Portland cement gets its strength from chemical reactions between the
cement and water. The process is known as hydration.
This is a complex process that is best understood by first understanding
the chemical composition of cement.
Manufacture of cement
Portland cement is manufactured by crushing, milling and proportioning
the following materials:
The materials, without the gypsum, are proportioned to produce a mixture
with the desired chemical composition and then ground and blended by one
of two processes - dry process or wet process. The materials are then fed
through a kiln at 2,600º F to produce grayish-black pellets known
as clinker. The alumina and iron act as fluxing agents which lower the
melting point of silica from 3,000 to 2600º F. After this stage, the
clinker is cooled, pulverized and gypsum added to regulate setting time.
It is then ground extremely fine to produce cement.
Lime or calcium oxide, CaO: from limestone, chalk, shells, shale or calcareous
Silica, SiO2: from sand, old bottles, clay or argillaceous rock
Alumina, Al2O3: from bauxite, recycled aluminum,
Iron, Fe2O3: from from clay, iron ore, scrap iron
and fly ash
Gypsum, CaSO4.2H20: found together with limestone
Because of the complex chemical nature of cement, a shorthand form
is used to denote the chemical compounds. The shorthand for the basic compounds
Chemical composition of clinker
|Calcium oxide (lime)
|Silicon dioxide (silica)
|Aluminum oxide (alumina)
The cement clinker formed has the following typical composition:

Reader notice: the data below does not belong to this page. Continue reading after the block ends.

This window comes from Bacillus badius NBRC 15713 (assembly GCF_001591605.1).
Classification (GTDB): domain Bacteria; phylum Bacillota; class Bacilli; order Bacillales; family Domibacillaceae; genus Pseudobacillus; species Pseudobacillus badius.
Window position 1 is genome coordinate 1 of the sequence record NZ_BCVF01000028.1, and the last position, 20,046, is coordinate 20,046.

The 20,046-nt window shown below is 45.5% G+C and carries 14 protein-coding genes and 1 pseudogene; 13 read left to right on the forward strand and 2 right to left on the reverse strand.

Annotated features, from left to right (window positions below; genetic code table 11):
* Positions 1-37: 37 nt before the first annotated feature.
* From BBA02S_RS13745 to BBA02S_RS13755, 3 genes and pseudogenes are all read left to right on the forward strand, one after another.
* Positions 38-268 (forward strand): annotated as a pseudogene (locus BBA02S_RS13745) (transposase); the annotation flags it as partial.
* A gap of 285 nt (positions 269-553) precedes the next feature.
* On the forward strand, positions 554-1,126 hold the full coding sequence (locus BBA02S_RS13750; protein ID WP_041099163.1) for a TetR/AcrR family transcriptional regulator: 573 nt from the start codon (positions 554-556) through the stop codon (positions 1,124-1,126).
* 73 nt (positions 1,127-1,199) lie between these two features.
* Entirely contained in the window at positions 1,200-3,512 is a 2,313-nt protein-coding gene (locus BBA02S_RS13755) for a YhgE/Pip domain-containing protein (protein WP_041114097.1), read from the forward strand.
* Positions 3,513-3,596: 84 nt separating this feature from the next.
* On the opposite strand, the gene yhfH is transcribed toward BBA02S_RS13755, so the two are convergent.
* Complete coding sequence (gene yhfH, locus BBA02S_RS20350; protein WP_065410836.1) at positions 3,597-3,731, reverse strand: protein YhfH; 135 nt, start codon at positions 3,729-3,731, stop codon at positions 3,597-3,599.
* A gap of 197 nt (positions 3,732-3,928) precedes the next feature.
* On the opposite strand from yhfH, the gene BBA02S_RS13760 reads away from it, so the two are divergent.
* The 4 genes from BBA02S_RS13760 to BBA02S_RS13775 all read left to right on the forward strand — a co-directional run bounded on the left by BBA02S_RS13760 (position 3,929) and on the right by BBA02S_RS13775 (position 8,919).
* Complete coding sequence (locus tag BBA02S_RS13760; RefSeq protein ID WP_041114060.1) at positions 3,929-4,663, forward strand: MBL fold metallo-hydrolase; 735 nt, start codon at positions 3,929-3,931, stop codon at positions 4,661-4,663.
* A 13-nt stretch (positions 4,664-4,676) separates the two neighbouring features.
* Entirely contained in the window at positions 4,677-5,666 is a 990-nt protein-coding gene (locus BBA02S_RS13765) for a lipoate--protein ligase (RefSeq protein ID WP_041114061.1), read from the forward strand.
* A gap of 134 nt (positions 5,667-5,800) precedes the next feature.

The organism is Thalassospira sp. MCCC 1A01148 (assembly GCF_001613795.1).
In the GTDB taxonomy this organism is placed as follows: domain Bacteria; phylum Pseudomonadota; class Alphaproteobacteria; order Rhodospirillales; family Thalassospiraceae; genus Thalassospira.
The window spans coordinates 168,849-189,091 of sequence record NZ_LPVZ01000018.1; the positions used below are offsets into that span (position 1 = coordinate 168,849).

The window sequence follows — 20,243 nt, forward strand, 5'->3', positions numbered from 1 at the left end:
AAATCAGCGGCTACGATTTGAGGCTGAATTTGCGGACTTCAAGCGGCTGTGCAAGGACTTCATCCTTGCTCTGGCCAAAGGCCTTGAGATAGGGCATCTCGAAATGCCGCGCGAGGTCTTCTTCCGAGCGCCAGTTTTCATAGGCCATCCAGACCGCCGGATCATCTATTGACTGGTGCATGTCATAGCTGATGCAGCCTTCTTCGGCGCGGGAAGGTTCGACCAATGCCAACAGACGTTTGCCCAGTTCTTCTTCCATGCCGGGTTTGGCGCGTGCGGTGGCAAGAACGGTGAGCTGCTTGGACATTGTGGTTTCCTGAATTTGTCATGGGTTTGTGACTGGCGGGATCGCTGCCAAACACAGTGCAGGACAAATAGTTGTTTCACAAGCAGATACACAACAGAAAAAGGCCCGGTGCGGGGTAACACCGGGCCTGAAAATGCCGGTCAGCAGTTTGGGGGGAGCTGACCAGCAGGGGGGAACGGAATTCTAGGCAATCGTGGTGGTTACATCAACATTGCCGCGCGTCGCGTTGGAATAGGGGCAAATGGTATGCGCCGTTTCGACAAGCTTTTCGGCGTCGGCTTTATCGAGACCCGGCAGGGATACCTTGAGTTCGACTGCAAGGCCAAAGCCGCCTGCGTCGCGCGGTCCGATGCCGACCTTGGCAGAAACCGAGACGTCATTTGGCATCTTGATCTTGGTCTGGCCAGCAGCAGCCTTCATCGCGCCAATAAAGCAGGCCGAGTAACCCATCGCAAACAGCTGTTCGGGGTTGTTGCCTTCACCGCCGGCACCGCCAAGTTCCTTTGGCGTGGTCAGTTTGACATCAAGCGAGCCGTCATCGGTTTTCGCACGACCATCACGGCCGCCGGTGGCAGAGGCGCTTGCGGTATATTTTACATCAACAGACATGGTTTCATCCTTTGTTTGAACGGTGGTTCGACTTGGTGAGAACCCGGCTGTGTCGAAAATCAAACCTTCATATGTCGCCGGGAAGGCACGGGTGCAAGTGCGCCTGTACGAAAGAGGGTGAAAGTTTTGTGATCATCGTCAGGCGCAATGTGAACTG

Representative weights only. Actual weight varies with type
% by weight1
|Belite or dicalcium silicate
|Alite or tricalcium silicate
)Up to 2
Source: Mindess & Young
Properties of cement compounds
Tricalcium aluminate, C3A:-
These compounds contribute to the properties of cement in different
It liberates a lot of heat during the early stages of hydration, but
has little strength contribution. Gypsum slows down the hydration rate
of C3A. Cement low in C3A is sulfate resistant.
Tricalcium silicate, C3S:-
This compound hydrates and hardens rapidly. It is largely responsible
for portland cementís initial set and early strength gain.
Dicalcium silicate, C2S:
C2S hydrates and hardens slowly. It is largely responsible
for strength gain after one week.
This is a fluxing agent which reduces the melting temperature of the
raw materials in the kiln (from 3,000o F to 2,600o
F). It hydrates rapidly, but does not contribute much to strength of the
By mixing these compounds appropriately, manufacturers can produce different
types of cement to suit several construction environments.
Sidney Mindess & J. Francis Young (1981): Concrete, Prentice-Hall,
Inc., Englewood Cliffs, NJ, pp. 671.
Steve Kosmatka & William Panarese (1988): Design and Control of
Concrete Mixes, Portland Cement Association, Skokie, Ill. pp. 205.
Michael Mamlouk & John Zaniewski (1999): Materials for Civil and
Construction Engineers, Addison Wesley Longman, Inc.,